Burmese cuisine has long flown under the radar in Hong Kong, but with the opening up of the tourism market in Myanmar, more Hong Kongers are now becoming acquainted with the unique flavours of this part of Southeast Asia.

From now until the end of July (July 2019 update: due to its success, the pop-up has been extended till the end of October), you don’t even have to travel to Yangon to get a taste of Burmese cuisine as The Pansodan has opened its doors in Hong Kong. This stylish brasserie was created in Yangon by Ivan Pun’s Pun + Projects, temporarily setting up shop in Sai Ying Pun at the old Fish School location under a collaboration with JIA Group. It’s open for dinner daily (except Monday) and brunch at the weekend.

Sharing borders with China, India, Bangladesh and Thailand, Myanmar’s culture and cuisine have absorbed many of the characteristics of its neighbours. Turmeric, tamarind, lemongrass and ginger are all key accents in Burmese cuisine. Having never had Burmese food before, we were prepared to be enlightened on our recent trip to The Pansodan.

The Pandosan Hong Kong

As all good times start with a cool glass of something, we commenced our evening with an icy-cold bottle of Chang beer and The Pansodan ($80) cocktail. The latter was a delicious mix of Absolut Vodka, lemongrass, lime, basil and pineapple, although it was on the sweeter side.

The Pandosan Hong Kong

Interestingly, tea leaves are eaten in Myanmar, with laphet (or fermented tea leaves) being a popular salad ingredient. The laphet thoke ($95) was a delicate salad filled with a rainbow of vegetables the likes of carrot, fried shallot, mint, bell pepper, red cabbage, winged beans, tomato and fried fava beans, all dressed in a tangy citrus sauce. The tea leaves reminded us of preserved olive leaves, albeit milder and with more crunch.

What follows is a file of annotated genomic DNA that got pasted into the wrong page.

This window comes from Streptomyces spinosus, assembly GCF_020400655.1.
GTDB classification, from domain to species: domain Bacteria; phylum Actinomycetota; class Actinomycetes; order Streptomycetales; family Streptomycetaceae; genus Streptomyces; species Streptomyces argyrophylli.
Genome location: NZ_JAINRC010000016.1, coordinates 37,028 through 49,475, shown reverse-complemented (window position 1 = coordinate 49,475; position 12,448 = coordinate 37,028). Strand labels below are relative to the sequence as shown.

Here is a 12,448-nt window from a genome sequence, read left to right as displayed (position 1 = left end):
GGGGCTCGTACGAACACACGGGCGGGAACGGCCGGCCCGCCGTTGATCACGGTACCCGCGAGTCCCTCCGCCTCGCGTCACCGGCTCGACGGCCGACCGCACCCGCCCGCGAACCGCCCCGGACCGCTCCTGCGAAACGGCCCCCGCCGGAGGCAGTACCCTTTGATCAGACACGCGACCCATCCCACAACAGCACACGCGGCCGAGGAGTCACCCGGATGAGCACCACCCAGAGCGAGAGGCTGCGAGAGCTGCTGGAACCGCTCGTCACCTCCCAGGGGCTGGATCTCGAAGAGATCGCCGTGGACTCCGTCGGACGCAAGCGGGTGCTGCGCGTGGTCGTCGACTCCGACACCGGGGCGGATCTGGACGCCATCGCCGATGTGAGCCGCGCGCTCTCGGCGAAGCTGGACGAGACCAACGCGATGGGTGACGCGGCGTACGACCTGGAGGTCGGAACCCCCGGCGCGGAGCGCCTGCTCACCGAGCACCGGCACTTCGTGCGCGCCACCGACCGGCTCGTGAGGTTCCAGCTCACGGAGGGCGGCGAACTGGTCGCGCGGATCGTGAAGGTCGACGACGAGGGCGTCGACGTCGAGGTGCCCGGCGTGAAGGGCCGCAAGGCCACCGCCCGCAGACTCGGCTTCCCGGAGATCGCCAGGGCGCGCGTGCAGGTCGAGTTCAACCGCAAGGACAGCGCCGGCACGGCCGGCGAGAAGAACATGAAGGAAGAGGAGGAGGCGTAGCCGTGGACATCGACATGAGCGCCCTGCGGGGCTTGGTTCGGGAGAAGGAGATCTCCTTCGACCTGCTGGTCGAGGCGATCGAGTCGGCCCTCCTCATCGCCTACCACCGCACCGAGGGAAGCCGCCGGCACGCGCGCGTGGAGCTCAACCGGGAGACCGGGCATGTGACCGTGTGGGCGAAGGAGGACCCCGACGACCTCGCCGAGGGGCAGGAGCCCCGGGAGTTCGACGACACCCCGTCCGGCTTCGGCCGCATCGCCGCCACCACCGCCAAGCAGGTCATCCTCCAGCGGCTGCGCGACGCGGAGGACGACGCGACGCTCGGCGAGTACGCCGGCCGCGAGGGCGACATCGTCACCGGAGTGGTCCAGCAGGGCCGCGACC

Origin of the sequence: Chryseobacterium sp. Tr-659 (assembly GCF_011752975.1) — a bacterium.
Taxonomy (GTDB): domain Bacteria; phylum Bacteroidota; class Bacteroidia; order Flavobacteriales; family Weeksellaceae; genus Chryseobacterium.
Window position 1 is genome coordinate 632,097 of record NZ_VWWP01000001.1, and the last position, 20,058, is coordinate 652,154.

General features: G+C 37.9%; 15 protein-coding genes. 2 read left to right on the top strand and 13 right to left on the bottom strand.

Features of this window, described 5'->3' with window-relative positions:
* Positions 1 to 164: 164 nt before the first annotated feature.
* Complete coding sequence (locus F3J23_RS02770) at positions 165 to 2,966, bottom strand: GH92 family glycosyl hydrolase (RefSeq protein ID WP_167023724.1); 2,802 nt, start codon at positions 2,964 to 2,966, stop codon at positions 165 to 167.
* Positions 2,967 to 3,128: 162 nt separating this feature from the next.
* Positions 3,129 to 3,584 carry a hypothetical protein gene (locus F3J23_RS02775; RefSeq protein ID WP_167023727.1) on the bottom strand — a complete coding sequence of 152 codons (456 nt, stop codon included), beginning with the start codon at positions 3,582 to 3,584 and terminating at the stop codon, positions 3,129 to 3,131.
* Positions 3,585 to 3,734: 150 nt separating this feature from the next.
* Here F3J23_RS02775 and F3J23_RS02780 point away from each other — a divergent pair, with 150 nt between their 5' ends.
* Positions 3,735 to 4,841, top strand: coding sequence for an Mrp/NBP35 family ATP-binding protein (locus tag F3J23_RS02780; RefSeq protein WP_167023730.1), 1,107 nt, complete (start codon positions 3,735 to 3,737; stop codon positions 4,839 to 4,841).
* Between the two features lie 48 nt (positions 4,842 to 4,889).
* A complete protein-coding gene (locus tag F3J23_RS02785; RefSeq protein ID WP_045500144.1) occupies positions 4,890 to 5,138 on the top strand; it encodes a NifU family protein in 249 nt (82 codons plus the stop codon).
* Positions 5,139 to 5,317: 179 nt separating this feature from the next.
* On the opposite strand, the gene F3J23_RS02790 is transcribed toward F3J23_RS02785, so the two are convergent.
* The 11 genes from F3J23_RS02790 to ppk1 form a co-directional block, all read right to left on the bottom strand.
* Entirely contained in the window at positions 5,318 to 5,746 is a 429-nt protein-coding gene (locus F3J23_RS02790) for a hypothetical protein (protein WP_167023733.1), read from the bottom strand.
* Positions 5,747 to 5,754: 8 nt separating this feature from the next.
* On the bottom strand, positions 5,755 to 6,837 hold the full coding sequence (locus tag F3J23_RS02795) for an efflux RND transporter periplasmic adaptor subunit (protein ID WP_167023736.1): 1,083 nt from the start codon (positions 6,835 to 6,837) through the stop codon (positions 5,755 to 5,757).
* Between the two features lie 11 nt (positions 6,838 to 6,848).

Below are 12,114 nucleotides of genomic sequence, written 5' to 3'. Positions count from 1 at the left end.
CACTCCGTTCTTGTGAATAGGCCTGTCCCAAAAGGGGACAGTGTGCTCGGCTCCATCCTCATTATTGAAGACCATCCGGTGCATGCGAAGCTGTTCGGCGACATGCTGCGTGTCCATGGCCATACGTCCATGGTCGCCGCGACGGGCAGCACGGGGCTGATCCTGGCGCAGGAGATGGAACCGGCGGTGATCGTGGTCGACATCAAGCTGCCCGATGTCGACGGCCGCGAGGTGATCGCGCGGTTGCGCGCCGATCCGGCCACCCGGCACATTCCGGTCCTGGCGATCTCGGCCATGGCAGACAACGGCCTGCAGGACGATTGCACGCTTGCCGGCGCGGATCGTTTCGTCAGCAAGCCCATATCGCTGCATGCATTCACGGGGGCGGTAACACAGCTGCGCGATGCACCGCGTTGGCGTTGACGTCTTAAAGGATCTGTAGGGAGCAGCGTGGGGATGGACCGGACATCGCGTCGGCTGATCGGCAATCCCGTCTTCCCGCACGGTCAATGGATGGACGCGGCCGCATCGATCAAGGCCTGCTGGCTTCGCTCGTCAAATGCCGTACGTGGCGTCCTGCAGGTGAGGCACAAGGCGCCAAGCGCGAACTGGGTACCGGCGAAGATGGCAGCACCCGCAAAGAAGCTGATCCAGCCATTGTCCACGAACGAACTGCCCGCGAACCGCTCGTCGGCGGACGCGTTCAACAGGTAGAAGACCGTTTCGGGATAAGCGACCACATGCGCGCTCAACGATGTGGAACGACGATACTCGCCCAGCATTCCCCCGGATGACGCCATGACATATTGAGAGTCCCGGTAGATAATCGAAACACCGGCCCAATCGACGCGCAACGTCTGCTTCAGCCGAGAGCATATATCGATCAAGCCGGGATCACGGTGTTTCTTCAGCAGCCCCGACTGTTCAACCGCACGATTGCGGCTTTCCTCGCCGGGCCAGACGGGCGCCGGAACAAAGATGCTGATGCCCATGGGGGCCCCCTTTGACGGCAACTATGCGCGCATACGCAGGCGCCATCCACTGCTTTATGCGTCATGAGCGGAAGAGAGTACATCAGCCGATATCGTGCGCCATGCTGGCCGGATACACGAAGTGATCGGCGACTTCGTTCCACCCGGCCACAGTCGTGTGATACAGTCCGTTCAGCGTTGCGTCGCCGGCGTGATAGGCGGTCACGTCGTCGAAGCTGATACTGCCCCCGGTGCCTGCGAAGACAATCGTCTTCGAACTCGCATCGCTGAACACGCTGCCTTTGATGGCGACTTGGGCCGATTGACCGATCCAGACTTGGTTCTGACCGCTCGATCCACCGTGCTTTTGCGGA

The Pandosan Hong Kong

The lotus root with grilled prawns ($105) arrived tossed in a pungent chilli lime dressing that wasn’t on the shy side with the fish sauce. We liked the flavours, especially when elevated with the mint leaves, although the overall flavour was on the salty side. We also wished that the prawns had had more of a charred taste.

The Pandosan Hong Kong

The rakhine fish curry ($180) was made of poached sea bream simmered with coriander, chilli and lemongrass. This light, delicate dish reminded us of Chinese steamed fish rather than curry and was refreshingly delicious.

The Pandosan Hong Kong

On the heftier side, the crab biryani ($250) was loaded with plump sultanas, cashews and plenty of crabmeat. We made the mistake of eating around the crab shell, which stared at us with its giant protruding eyeballs. We later lifted the shell to discover a treasure trove of crabmeat and crab butter – if only we had tossed those goodies with the rice!

The Pandosan Hong Kong

Dessert was a simple coconut panna cotta with mango granita ($60). It was creamy, velvety and really hit the spot after a relatively light meal.


This was our first experience with Burmese food, and it’s hard to compare it to any other genre within the Southeast Asian food atlas. The closest flavour profile, in our opinion, would be Cambodian food, with each dish having an earthy flavour. The Pansodan definitely offers an interesting food experience, and we would recommend the curious eater to venture here before the end of the pop-up. And if this pop-up is deemed a hit, The Pansodan just might find a permanent home here in Hong Kong.

100 Third Street, Sai Ying Pun, 2361 2966, info@thepansodan.hk

This write-up is based on a complimentary media tasting provided in exchange for an honest review and no monetary compensation. The opinions expressed here represent the author’s.

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Editor-at-Large, Jetsetter Food Nomad

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